After watching the CBS/60 Minutes Morley Safer jail house interview last weekend with L. Dennis Kozlowski, former CEO of Tyco Industries, I found myself cringing again at a leader's simple failure to be accountable and responsible, even as he sits in jail.
Age 60, Kozlowski is serving 8 to 25 in a medium-security prison near Utica, New York. He claims complete innocence of the charges of manipulation of accounting records, embezzlement, fraud, et cetera, and that he's different than the other CEO scandals (e.g., MCI and Enron), because his former company is doing well.
He also said that the jurors must have believed he did something illegal to earn his $100 million a year -- suggesting that someone of his earning power could not have gotten a fair trial.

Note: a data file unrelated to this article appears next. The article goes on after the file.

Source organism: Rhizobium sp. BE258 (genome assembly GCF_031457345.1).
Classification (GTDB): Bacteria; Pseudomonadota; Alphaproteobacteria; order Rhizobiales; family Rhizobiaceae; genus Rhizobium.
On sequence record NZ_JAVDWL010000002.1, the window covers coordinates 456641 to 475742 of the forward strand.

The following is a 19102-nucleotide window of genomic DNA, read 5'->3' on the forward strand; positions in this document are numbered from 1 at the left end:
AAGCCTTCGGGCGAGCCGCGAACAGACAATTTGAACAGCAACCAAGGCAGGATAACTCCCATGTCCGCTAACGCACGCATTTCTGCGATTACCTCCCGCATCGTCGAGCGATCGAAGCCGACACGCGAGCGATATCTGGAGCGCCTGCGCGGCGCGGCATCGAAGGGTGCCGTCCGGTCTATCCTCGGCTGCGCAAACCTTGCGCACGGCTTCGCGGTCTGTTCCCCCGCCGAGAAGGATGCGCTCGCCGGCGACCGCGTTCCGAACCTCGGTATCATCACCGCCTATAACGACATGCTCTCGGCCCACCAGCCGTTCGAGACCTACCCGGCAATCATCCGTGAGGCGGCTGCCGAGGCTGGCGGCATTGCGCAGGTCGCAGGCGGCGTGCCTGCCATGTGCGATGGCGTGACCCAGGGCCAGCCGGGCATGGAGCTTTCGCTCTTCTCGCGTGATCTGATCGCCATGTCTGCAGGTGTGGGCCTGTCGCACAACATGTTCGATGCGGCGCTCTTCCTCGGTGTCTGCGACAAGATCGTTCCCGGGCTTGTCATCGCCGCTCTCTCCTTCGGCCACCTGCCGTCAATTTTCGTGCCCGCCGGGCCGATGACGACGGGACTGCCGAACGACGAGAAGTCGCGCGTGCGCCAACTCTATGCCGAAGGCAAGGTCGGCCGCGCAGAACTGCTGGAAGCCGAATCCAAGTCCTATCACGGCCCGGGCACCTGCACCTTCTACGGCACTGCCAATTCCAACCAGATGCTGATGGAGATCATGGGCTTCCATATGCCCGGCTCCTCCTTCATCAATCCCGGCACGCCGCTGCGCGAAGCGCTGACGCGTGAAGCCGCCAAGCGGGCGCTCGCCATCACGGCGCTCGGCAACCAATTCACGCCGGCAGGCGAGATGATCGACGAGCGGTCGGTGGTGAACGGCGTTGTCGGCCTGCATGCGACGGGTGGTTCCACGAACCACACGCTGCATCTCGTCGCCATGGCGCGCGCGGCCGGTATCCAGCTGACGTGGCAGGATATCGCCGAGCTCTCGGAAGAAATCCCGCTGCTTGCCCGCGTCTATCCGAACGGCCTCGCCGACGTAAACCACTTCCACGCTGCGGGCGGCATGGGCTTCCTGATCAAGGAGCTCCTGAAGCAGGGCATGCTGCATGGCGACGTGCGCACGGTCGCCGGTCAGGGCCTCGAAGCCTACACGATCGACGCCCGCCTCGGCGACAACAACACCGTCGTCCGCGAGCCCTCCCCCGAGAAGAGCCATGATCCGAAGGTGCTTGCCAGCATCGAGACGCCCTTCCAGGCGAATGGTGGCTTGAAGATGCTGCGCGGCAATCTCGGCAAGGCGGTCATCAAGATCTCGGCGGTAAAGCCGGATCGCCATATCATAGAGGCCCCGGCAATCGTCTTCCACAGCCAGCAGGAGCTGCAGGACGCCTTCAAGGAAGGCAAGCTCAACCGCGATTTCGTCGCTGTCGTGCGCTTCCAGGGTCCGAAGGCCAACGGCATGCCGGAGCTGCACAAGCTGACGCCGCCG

"I was a guy sitting in a courtroom making $100 million a year, and I think a juror sitting there just would have to say, `All that money? He must have done something wrong.' I think ... it's as simple as that."
The jury deliberated for 11 days after the four month trial was over -- so you be the judge of whether they convicted him on the size of his tax return. It seems to me, though, that if that were the case, the deliberations would have been much quicker.
Anyway, I just wanted to point out that Recovering Leaders are accountable for their actions and inactions, and take responsibility. Mr. K won't heal until he gets to this point. For now, to hear him tell it, it's still what I call the "Immaculate Deception."
His story of rags-to-riches would be more compelling if, along the way, he learned to own his own mistakes.
There's a good discussion over at the Wall Street Journal's Law Blog -- check it out!